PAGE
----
www.barrowvoice.co.uk - First Publised 1975
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Rowans: more than red berries

After summer’s article in Barrow Voice about hedges and the Rosaceae family I came across the rowan tree as belonging to that family too. Although one of its common names is Mountain Ash it’s not related to the big ash trees we see on roads leading in and out of Barrow.

Rowan is Rosaceae sorbus acuparia whilst the ash tree goes under the wonderful name of Oleaceae fraxinus excelsior, very majestic! That’s also the family name of olives and lilacs.

The rowan probably got its common name from where it originated high in the northern hills and bleak mountains of the British Isles, gnarled and bent clinging to life on rocky outcrops.

Its very being there enriches the poor, rocky soil for surrounding vegetation. It’s often grown for just that purpose when foresters are planting a new stand of trees because rowans quickly provide a windbreak and nourishment for the young tees.

It’s a small neat tree and also suited to lower regions. It does well in gardens and verges growing to about 30 feet tall and not usually needing to be pruned back to keep it in check.

In spring its creamy-white, tiny scented flowers grow in flat clusters beloved by bees that help pollinate them for the scarlet berries in autumn. These berries, when ripe, soon attract the birds: if you are very lucky you'll see waxwings fill the tree then, just as suddenly, fly away leaving the tree bare of fruit. They are rare visitors but not impossible to see in Barrow.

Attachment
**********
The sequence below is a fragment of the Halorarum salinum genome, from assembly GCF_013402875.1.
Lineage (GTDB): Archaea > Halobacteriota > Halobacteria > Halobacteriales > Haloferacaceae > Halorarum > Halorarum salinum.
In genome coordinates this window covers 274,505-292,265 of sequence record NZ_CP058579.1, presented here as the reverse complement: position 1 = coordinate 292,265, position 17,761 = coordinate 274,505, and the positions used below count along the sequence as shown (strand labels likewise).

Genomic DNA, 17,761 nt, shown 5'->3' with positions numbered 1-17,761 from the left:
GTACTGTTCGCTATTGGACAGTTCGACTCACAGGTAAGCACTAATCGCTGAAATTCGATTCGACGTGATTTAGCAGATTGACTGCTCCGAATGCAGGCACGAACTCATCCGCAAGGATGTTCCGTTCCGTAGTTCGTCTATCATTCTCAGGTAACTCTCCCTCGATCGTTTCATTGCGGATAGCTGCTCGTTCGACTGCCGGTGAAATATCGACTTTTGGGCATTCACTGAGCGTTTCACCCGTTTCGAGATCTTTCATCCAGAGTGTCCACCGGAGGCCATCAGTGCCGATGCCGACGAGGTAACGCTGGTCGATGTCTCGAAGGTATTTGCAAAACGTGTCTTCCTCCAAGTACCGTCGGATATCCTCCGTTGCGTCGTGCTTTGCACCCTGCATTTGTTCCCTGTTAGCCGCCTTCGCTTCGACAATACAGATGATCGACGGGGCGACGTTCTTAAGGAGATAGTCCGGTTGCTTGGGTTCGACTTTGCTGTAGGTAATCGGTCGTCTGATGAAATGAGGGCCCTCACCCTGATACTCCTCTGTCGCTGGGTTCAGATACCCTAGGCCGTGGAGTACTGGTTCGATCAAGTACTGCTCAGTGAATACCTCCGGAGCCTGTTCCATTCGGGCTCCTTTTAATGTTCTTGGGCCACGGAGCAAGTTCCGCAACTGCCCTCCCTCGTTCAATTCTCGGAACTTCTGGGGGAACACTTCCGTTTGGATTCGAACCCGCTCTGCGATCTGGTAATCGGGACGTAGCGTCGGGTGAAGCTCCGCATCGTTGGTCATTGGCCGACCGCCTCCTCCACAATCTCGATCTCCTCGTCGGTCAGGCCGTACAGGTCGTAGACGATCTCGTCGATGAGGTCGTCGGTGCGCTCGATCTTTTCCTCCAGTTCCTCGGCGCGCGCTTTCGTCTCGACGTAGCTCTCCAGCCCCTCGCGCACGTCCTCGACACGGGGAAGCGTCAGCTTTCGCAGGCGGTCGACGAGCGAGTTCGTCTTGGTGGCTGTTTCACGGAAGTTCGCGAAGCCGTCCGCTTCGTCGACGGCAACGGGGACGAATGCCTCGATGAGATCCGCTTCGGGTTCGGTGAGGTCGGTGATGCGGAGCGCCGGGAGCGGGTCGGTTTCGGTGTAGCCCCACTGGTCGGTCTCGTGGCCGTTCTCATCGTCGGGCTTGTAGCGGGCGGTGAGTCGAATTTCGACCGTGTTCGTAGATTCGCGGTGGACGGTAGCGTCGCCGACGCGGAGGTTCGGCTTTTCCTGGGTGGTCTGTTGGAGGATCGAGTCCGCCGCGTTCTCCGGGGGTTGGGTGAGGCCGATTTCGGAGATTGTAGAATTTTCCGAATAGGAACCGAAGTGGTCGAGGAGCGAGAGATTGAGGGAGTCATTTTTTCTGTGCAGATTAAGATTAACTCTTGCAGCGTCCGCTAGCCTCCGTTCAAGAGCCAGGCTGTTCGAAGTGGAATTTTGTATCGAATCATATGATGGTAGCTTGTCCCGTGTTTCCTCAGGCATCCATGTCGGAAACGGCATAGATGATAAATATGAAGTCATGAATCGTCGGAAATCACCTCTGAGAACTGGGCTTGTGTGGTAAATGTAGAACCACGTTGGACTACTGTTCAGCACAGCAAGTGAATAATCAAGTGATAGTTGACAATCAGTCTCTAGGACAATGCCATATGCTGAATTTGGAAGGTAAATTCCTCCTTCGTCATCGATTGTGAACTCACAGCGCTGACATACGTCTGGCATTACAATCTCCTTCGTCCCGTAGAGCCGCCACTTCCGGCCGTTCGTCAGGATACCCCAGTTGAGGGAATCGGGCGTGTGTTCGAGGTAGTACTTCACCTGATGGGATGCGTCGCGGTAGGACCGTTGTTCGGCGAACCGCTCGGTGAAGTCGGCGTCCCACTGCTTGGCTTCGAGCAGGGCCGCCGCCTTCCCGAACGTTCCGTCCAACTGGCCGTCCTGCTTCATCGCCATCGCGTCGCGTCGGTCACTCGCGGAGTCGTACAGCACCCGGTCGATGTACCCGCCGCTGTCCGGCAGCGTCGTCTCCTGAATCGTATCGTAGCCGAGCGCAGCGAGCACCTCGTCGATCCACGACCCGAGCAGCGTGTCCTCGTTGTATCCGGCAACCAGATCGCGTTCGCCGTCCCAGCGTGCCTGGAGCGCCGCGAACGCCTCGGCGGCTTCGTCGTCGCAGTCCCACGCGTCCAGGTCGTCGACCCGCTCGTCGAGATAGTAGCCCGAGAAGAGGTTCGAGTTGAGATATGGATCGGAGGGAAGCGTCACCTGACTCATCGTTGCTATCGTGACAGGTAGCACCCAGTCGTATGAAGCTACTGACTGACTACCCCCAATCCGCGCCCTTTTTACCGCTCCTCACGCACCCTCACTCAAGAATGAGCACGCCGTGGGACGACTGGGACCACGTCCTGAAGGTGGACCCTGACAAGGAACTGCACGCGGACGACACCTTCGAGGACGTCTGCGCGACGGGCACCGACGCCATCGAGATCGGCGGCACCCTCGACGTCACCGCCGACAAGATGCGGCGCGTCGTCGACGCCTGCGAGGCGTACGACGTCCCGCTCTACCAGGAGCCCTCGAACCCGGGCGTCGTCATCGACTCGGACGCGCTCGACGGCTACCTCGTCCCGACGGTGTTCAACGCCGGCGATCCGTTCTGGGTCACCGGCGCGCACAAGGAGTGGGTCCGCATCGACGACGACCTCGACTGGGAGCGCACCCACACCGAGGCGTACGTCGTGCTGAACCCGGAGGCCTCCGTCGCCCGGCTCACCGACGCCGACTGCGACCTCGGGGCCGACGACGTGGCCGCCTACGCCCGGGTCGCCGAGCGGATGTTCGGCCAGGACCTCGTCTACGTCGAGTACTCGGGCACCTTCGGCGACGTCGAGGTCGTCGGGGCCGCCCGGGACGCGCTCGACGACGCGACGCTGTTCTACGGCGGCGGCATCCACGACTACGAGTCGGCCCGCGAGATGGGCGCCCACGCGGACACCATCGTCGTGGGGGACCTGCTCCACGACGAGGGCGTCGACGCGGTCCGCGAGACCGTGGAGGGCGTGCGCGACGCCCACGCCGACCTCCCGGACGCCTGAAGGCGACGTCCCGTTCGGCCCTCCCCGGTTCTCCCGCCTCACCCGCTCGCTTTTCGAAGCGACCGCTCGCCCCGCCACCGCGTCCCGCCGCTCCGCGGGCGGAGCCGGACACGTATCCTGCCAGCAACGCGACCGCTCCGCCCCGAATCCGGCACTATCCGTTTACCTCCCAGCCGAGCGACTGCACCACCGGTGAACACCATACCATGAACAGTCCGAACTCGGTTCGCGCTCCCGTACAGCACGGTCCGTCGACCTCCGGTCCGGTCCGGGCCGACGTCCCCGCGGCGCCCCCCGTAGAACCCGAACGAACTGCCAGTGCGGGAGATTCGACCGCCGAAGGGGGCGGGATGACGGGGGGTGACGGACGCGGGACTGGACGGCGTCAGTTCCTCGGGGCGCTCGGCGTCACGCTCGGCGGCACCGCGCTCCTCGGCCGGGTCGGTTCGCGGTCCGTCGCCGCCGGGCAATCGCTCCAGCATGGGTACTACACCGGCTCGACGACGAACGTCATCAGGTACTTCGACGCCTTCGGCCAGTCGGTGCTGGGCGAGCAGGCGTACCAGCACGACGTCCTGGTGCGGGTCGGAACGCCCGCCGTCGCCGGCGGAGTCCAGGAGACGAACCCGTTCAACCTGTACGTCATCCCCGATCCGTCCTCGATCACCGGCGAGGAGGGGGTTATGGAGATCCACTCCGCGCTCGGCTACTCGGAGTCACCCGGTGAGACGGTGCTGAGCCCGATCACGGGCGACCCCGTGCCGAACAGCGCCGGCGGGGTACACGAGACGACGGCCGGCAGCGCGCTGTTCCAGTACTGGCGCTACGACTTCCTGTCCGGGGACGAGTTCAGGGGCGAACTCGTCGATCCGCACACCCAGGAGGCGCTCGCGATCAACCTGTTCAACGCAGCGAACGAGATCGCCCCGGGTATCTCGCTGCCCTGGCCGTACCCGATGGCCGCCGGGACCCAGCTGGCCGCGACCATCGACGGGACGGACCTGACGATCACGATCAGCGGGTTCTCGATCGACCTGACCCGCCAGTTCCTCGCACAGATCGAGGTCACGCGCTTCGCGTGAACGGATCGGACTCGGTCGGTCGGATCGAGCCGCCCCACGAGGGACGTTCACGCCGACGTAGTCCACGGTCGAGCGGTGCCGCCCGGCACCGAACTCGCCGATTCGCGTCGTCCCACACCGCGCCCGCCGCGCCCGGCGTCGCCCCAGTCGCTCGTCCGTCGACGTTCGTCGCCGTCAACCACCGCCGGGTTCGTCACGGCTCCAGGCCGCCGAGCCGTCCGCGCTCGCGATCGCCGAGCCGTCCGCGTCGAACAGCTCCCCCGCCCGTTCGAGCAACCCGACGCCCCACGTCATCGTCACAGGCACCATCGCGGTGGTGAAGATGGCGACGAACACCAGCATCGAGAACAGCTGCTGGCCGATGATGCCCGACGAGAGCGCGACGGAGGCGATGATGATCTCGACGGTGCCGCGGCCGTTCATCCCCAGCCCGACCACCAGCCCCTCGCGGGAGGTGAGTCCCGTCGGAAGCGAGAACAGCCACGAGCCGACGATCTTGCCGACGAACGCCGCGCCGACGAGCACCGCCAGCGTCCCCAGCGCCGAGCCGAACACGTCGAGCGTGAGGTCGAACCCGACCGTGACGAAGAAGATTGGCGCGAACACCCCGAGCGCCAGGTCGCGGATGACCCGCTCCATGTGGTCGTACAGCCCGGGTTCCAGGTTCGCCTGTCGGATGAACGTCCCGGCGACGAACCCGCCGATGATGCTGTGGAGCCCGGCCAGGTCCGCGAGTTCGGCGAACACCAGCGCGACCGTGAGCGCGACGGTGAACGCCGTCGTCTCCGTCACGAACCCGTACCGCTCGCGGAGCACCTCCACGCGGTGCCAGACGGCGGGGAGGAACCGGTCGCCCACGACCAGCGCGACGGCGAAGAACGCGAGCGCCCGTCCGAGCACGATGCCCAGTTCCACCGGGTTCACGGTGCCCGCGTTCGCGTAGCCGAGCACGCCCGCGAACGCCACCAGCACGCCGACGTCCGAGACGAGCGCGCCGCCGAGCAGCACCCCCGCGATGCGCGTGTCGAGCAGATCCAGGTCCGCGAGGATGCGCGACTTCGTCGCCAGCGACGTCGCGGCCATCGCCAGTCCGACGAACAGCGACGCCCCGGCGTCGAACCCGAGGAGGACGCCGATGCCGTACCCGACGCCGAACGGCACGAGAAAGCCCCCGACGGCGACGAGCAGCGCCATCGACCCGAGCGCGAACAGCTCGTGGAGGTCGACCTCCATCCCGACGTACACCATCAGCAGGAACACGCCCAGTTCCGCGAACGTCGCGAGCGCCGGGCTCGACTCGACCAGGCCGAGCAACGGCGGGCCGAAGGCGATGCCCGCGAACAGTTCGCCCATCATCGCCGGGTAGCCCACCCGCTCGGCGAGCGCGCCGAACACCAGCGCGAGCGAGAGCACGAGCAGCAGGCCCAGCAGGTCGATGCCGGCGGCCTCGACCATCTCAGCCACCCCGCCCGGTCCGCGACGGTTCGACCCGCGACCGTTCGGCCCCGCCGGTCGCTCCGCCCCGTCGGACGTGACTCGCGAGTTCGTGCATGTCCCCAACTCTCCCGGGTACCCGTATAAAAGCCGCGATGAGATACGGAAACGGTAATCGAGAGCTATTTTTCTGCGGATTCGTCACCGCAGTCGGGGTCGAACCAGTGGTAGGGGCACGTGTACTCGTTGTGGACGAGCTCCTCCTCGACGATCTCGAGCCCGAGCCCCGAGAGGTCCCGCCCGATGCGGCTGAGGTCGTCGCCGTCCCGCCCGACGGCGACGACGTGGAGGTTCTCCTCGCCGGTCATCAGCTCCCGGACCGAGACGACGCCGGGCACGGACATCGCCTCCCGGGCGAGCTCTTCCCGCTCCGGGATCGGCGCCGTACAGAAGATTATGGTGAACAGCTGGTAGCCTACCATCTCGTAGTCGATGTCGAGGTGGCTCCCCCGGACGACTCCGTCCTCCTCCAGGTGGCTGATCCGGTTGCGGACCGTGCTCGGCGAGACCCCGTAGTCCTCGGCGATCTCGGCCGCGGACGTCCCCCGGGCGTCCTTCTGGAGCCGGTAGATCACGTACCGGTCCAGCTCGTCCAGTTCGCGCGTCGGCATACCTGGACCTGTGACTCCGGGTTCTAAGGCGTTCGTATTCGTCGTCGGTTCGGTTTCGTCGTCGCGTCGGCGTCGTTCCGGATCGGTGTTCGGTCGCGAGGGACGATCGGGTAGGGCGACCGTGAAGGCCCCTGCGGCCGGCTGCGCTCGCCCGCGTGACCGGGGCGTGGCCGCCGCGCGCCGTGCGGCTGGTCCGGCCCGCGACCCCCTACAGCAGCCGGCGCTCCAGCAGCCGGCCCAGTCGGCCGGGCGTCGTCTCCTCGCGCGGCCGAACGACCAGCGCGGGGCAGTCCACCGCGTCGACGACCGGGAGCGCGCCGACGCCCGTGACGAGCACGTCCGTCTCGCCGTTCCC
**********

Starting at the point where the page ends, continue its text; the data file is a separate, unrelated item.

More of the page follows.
Once we went dashing down Slash Lane as we'd heard that they'd been seen there. Sadly we missed them …they'd flown.....but other folk had excitedly spotted them. One day maybe....

Rowan mythology goes back to Greek and Roman times. In the British Isles the tree is said to protect against magic and witchcraft having local country names such as wicken or witch-wood. In olden times rowans were planted as a protection against evil, near to houses to guard the family within, and in such places as graveyards and stone circles to combat supernatural forces.

Rowan wood was used for many things: for a child’s crib or old-folks walking-sticks; for spindles and spinning-wheels and sailing-masts for small boats. The wood, they thought, protected all those who used it. Christian crosses were often made from rowan wood too - thus giving religious protection in both old and new ways.

Although not to be eaten raw, rowan berries have their uses in the kitchen; rowan jelly to complement meat or poultry, rowan wine and even rowan vodka - made rather like sloe gin.

But it’s the pretty tree itself that I think is lovely; the soft, downy pinnate leaves as they emerge in spring through to the lovely creamy flowers of early summer, then as the autumn arrives the scarlet berries hold sway until hungry birds eat them up leaving the rowan free for its last bow before winter. In good years the leaves can turn through golds and reds to deep burgundy. This leaves us with the tree’s bare beauty until the following spring and the cycle of life starts again.

Maggie J.